View Single Post
Old 06-24-2011, 04:37 PM   #65
Bearded Beast of Duloc
Max Brawn
BendtheBar's Avatar

Join Date: Jul 2009
Location: Louisiana
Posts: 76,876
Training Exp: 20+ years
Training Type: Powerbuilding
Fav Exercise: Deadlift
Fav Supp: Butter
Reputation: 2774165
BendtheBar is one with Crom!BendtheBar is one with Crom!BendtheBar is one with Crom!BendtheBar is one with Crom!BendtheBar is one with Crom!BendtheBar is one with Crom!BendtheBar is one with Crom!BendtheBar is one with Crom!BendtheBar is one with Crom!BendtheBar is one with Crom!BendtheBar is one with Crom!

Exploring natural protein synthesis rates a bit more...

I have stated several times that muscle gain limits are guided by physiology and not performance. You can perform your way into muscle mass, but only so much because of the genetic limitations on protein synthesis rates.

Strength, on the other hand, is not guided by protein synthesis rates per se. Certainly a bigger muscle is probably a stronger muscle, but strength is determined by more than just muscle size. There are many other factors involved such as ligament and tendon strength, bone size, skill level of the lifter, CNS conditioning, on and on, etc.

From Wikipedia:

The short-term increase in protein synthesis that occurs subsequent to resistance training returns to normal after approximately 28 hours in adequately fed male youths.
This reveals that training alone has very little impact on the long term increase in natural protein synthesis rates.

A small study performed on young and elderly found that ingestion of 340 grams of lean beef (90 g protein) did not increase muscle protein synthesis any more than ingestion of 113 grams of lean beef (30 g protein). In both groups, muscle protein synthesis increased by 50%.
This reveals that diet does impact protein synthesis rates, but this rate is limited - you simply can't eat more protein and get a faster synthesis rate.

So, there is nothing one lifter can do "more" than another to amplify their protein synthesis rates in the long term. Training increases quickly subside. You could try to train 8 hours per day but it won't matter. Protein synthesis rates are also impacted by cortisol.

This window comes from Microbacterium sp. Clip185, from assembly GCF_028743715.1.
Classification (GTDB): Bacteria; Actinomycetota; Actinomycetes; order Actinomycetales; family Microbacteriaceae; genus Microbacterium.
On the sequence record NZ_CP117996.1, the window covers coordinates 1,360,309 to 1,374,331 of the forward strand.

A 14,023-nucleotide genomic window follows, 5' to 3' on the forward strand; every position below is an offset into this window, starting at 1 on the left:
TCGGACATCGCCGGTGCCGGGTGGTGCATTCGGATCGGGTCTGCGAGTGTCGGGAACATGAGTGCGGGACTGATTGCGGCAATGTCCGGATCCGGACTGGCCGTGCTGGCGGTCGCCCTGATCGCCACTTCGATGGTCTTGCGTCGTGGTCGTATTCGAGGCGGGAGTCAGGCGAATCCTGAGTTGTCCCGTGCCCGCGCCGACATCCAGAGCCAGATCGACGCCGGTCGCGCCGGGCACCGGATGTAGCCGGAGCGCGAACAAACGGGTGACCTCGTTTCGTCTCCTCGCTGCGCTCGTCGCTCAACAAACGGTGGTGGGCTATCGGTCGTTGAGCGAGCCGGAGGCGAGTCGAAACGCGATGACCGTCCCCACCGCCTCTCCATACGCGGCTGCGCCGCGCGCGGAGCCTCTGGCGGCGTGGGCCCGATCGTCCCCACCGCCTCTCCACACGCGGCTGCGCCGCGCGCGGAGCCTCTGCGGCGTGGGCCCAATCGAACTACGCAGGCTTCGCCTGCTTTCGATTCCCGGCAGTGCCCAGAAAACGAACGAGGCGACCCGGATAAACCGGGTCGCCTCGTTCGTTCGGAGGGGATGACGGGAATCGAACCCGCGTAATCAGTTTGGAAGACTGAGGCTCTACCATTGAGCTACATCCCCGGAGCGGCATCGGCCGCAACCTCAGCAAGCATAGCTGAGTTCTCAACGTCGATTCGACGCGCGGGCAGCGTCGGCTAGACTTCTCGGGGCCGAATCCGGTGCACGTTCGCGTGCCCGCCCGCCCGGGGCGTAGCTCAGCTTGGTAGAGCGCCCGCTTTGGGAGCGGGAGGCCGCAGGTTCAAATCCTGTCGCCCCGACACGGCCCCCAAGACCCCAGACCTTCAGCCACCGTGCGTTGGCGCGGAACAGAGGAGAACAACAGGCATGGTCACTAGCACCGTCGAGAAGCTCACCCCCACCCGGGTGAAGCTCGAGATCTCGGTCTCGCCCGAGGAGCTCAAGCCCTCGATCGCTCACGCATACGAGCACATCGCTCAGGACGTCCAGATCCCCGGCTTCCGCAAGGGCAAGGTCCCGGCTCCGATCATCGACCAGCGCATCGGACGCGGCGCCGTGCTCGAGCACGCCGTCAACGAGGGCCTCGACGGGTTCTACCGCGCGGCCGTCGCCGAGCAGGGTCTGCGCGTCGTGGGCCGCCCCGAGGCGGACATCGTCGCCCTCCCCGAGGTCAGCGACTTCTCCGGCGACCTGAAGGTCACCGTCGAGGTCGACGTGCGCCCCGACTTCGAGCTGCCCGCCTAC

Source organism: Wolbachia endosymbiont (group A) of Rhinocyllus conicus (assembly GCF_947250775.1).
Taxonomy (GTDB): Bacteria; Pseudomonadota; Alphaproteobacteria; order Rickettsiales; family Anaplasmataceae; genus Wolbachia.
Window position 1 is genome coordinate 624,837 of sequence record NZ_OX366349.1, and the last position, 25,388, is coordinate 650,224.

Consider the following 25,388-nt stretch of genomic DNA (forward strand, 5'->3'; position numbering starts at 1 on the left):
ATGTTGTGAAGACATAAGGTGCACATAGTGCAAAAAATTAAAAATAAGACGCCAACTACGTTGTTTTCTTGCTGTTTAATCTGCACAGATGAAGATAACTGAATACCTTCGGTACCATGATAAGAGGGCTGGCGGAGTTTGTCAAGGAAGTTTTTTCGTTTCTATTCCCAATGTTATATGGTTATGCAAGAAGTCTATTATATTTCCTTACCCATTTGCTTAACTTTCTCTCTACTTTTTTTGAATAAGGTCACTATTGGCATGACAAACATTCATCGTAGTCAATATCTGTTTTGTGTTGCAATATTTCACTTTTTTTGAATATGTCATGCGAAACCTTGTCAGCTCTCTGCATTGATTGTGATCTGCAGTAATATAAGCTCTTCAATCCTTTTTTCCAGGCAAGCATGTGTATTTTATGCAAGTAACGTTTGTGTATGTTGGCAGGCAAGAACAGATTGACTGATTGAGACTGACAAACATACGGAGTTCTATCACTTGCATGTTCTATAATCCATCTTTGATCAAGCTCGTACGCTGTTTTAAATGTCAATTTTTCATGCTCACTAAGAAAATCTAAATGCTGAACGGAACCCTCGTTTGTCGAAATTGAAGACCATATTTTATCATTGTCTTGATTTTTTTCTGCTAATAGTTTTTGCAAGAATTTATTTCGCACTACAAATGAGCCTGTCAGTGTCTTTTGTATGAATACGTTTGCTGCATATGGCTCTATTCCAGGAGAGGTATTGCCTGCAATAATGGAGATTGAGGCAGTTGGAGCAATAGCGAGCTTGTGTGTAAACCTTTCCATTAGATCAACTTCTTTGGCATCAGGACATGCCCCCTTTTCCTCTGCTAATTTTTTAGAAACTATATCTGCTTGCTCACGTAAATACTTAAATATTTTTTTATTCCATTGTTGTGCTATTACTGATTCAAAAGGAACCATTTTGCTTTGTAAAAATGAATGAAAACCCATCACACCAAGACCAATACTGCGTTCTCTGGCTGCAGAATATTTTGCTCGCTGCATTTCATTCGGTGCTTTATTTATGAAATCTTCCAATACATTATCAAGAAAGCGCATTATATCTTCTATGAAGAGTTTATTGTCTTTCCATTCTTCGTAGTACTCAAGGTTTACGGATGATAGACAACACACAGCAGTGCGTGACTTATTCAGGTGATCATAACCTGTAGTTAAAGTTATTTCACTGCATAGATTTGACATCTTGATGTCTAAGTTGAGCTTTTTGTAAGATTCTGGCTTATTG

Cortisol is released in response to stress
Training is stress.

Killing yourself in the gym with high volume, high intensity and high frequency is - obviously - very stressful. This stress causes the body to release cortisol, and cortisol actually works to restrict protein synthesis.

Cortisol decreases amino acid uptake by muscle tissue, and inhibits protein synthesis.
What I am getting at here is a dethroning of the notion that you can train your way to uber, steroid-like protein synthesis levels and muscle gains. It doesn't work. Too much stress/cortisol reduces protein synthesis levels.

Certainly there are many natural volume trainees who are as big as moderate volume trainees, so frequent high volume training doesn't appear to be overly catabolic for most, but it certainly isn't creating higher protein synthesis levels nor steroid-level physiques.

As I (and more importantly Casey Butt) have stated, lean body mass levels haven't changed in 60 years. Full body workouts were working. Volume training, while it may work, certainly isn't more effective for naturals.

What volume training does for steroid users is completely different. They require volume, intensity, or a cocktail of both.

fat-soluble hormones, anabolic steroids are membrane permeable and influence the nucleus of cells by direct action. The pharmacodynamic action of anabolic steroids begin when the exogenous hormone penetrates the membrane of the target cell and binds to an androgen receptor located in the cytoplasm of that cell. From there, the compound hormone-receptor diffuses into the nucleus, where it either alters the expression of genes[19] or activates processes that send signals to other parts of the cell.[20] Different types of anabolic steroids bind to the androgen receptor with different affinities, depending on their chemical structure.
Muscle cell receptors, over time, become damaged or insensitive to anabolic steroids making future cycles less productive. This is a known phenomenon in the AAS realm.

Intense contractions, or a high volume of contractions, work to stimulate or repair cell receptors, amplifying the impact of the steroid(s).

No binding to receptors equals weak gains.

Very few naturals understand any of this, therefore, they continue to believe that they can train themselves into becoming superhuman, or into having superhuman protein synthesis levels.

I hope this helps some of you better understand.

Just a reminder that this post is about rate of gains.

Destroy That Which Destroys You

"Let bravery be thy choice, but not bravado."

Last edited by BendtheBar; 06-24-2011 at 05:29 PM.
BendtheBar is offline   Reply With Quote